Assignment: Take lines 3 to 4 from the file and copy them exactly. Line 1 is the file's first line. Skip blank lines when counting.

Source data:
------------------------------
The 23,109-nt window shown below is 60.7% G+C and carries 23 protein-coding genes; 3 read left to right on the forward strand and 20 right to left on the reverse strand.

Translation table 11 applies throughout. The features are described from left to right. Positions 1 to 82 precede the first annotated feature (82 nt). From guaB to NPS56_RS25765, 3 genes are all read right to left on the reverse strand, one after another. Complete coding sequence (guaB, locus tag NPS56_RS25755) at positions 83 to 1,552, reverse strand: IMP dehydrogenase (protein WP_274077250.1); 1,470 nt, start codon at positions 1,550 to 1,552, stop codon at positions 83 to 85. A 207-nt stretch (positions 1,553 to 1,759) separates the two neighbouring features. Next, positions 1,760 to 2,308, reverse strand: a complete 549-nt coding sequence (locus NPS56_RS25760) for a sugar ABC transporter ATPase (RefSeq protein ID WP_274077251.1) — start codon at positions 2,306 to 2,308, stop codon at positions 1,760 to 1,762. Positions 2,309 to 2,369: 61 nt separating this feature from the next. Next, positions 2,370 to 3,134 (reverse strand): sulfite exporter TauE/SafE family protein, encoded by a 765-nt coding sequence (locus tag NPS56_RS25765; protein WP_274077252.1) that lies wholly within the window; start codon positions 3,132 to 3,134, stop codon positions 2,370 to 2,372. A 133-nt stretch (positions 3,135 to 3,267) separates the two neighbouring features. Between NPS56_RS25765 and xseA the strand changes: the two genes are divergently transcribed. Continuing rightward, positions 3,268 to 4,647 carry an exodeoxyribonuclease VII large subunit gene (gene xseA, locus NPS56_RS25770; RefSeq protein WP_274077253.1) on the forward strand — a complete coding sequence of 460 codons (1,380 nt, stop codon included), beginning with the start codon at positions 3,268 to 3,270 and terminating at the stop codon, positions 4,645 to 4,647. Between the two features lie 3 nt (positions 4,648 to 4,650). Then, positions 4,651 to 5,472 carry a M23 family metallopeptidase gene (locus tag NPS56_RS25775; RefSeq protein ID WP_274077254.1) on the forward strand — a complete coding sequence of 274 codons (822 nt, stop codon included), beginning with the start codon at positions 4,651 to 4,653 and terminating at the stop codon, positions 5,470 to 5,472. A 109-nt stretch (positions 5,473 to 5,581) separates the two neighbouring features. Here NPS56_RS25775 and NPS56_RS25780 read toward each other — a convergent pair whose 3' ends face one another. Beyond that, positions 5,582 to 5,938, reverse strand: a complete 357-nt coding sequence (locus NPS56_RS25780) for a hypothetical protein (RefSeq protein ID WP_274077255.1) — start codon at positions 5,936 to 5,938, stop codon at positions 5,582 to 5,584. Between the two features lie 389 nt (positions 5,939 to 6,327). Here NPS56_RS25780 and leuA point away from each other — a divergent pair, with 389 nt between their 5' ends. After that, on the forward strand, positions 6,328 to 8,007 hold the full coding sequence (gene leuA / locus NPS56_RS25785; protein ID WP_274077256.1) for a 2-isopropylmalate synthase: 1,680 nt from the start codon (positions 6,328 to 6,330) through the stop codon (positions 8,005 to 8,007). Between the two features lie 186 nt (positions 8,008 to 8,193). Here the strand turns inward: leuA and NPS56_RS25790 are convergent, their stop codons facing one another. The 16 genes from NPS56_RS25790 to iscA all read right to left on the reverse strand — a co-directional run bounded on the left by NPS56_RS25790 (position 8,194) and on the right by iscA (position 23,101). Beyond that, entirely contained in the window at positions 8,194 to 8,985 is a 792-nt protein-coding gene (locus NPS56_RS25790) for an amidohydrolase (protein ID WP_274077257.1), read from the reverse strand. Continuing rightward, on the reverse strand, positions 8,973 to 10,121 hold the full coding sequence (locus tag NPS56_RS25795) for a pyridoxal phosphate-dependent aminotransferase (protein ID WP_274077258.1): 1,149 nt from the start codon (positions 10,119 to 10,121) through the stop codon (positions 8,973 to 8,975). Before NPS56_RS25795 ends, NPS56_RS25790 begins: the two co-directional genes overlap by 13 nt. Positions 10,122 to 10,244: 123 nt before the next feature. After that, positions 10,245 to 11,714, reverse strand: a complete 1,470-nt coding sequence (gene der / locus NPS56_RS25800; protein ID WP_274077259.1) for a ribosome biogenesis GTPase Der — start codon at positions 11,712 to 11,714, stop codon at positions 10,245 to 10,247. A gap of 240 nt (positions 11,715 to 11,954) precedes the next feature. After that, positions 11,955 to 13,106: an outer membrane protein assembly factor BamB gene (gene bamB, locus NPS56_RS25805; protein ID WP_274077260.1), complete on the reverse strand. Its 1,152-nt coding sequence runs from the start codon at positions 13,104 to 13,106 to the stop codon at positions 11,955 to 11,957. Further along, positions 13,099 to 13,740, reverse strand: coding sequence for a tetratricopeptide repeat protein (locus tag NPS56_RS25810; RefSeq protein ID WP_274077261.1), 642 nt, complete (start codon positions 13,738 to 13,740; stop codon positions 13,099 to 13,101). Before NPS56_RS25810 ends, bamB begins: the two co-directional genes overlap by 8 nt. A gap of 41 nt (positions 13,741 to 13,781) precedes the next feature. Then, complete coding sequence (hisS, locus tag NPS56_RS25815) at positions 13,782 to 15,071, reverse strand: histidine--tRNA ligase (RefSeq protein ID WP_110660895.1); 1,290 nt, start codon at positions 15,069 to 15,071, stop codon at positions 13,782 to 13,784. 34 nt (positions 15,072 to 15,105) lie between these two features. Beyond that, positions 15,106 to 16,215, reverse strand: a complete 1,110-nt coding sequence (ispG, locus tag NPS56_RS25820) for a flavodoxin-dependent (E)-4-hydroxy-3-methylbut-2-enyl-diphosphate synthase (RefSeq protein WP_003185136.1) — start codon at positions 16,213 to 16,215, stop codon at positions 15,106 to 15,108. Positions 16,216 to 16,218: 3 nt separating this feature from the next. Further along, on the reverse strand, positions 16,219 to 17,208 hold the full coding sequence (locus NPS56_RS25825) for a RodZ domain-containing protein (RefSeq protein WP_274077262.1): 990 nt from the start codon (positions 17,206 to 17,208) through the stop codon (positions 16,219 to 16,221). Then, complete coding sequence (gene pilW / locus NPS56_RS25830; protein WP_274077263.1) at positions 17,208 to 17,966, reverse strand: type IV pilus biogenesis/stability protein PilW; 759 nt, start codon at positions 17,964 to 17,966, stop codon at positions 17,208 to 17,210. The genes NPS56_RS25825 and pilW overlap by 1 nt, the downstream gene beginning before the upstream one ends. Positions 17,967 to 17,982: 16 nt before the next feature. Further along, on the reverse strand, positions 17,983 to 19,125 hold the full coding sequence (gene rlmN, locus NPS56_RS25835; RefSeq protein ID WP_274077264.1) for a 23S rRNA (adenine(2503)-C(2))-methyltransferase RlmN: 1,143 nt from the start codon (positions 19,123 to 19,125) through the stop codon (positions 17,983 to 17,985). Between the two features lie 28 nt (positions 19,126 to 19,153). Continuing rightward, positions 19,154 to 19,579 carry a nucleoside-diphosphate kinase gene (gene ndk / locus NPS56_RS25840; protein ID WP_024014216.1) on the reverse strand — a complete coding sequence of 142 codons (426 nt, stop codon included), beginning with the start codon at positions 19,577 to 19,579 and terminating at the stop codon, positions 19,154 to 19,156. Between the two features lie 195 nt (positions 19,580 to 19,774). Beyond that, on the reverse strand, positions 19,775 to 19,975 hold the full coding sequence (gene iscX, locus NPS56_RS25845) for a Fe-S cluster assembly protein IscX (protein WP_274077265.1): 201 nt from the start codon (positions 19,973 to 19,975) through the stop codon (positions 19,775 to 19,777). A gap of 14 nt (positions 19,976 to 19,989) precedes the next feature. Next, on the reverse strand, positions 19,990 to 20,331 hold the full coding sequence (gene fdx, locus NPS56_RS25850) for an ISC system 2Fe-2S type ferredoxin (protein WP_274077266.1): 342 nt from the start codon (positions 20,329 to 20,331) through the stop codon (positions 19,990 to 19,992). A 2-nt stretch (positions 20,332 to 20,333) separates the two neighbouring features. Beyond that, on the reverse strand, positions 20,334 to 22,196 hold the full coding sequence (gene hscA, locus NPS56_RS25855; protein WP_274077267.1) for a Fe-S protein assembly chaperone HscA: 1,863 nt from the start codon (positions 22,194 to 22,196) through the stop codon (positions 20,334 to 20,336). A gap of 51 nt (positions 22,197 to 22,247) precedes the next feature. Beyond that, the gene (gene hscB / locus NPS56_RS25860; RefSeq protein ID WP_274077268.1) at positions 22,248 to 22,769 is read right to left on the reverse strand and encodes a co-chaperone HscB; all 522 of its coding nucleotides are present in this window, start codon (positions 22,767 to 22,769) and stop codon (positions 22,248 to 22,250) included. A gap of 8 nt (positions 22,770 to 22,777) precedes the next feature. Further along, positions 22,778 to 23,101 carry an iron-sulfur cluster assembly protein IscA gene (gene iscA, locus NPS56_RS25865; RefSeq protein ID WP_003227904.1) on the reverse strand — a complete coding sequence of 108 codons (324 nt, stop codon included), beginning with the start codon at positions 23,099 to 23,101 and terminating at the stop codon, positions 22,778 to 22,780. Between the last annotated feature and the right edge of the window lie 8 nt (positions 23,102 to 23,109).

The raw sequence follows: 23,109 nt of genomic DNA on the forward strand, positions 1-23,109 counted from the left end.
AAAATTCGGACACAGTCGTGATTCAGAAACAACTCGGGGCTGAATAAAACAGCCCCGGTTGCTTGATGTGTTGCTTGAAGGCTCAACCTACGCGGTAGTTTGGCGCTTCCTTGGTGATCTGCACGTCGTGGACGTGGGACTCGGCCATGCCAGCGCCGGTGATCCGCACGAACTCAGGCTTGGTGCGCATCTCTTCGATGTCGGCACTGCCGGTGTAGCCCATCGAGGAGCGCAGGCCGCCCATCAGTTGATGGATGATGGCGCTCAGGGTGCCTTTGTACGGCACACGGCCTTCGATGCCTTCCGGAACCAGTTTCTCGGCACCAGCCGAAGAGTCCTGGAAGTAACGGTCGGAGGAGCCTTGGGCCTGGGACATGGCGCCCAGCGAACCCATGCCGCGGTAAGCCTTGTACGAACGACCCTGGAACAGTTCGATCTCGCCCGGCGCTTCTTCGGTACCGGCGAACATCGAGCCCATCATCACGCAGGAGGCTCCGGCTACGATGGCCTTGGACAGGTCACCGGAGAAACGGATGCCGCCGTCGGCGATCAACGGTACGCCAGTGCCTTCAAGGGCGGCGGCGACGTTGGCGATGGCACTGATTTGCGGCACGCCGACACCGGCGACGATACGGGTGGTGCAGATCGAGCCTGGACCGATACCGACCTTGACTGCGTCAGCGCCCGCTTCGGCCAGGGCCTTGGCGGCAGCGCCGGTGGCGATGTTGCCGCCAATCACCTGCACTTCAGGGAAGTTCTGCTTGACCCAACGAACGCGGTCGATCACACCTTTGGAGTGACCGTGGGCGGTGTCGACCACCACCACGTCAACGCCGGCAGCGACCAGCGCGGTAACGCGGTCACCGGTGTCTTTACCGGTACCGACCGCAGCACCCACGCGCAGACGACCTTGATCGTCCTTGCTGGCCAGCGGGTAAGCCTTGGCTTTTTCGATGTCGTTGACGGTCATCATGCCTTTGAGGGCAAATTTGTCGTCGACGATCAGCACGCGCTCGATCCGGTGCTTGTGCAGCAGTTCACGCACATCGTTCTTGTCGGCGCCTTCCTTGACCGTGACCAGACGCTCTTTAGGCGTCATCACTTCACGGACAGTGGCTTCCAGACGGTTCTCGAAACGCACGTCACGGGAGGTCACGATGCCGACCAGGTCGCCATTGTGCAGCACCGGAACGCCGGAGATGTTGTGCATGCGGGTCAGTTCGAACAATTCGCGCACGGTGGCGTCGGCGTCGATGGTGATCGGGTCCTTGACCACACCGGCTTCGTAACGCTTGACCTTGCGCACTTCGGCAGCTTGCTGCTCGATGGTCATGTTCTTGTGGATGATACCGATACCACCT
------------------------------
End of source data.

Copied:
The raw sequence follows: 23,109 nt of genomic DNA on the forward strand, positions 1-23,109 counted from the left end.
AAAATTCGGACACAGTCGTGATTCAGAAACAACTCGGGGCTGAATAAAACAGCCCCGGTTGCTTGATGTGTTGCTTGAAGGCTCAACCTACGCGGTAGTTTGGCGCTTCCTTGGTGATCTGCACGTCGTGGACGTGGGACTCGGCCATGCCAGCGCCGGTGATCCGCACGAACTCAGGCTTGGTGCGCATCTCTTCGATGTCGGCACTGCCGGTGTAGCCCATCGAGGAGCGCAGGCCGCCCATCAGTTGATGGATGATGGCGCTCAGGGTGCCTTTGTACGGCACACGGCCTTCGATGCCTTCCGGAACCAGTTTCTCGGCACCAGCCGAAGAGTCCTGGAAGTAACGGTCGGAGGAGCCTTGGGCCTGGGACATGGCGCCCAGCGAACCCATGCCGCGGTAAGCCTTGTACGAACGACCCTGGAACAGTTCGATCTCGCCCGGCGCTTCTTCGGTACCGGCGAACATCGAGCCCATCATCACGCAGGAGGCTCCGGCTACGATGGCCTTGGACAGGTCACCGGAGAAACGGATGCCGCCGTCGGCGATCAACGGTACGCCAGTGCCTTCAAGGGCGGCGGCGACGTTGGCGATGGCACTGATTTGCGGCACGCCGACACCGGCGACGATACGGGTGGTGCAGATCGAGCCTGGACCGATACCGACCTTGACTGCGTCAGCGCCCGCTTCGGCCAGGGCCTTGGCGGCAGCGCCGGTGGCGATGTTGCCGCCAATCACCTGCACTTCAGGGAAGTTCTGCTTGACCCAACGAACGCGGTCGATCACACCTTTGGAGTGACCGTGGGCGGTGTCGACCACCACCACGTCAACGCCGGCAGCGACCAGCGCGGTAACGCGGTCACCGGTGTCTTTACCGGTACCGACCGCAGCACCCACGCGCAGACGACCTTGATCGTCCTTGCTGGCCAGCGGGTAAGCCTTGGCTTTTTCGATGTCGTTGACGGTCATCATGCCTTTGAGGGCAAATTTGTCGTCGACGATCAGCACGCGCTCGATCCGGTGCTTGTGCAGCAGTTCACGCACATCGTTCTTGTCGGCGCCTTCCTTGACCGTGACCAGACGCTCTTTAGGCGTCATCACTTCACGGACAGTGGCTTCCAGACGGTTCTCGAAACGCACGTCACGGGAGGTCACGATGCCGACCAGGTCGCCATTGTGCAGCACCGGAACGCCGGAGATGTTGTGCATGCGGGTCAGTTCGAACAATTCGCGCACGGTGGCGTCGGCGTCGATGGTGATCGGGTCCTTGACCACACCGGCTTCGTAACGCTTGACCTTGCGCACTTCGGCAGCTTGCTGCTCGATGGTCATGTTCTTGTGGATGATACCGATACCACCT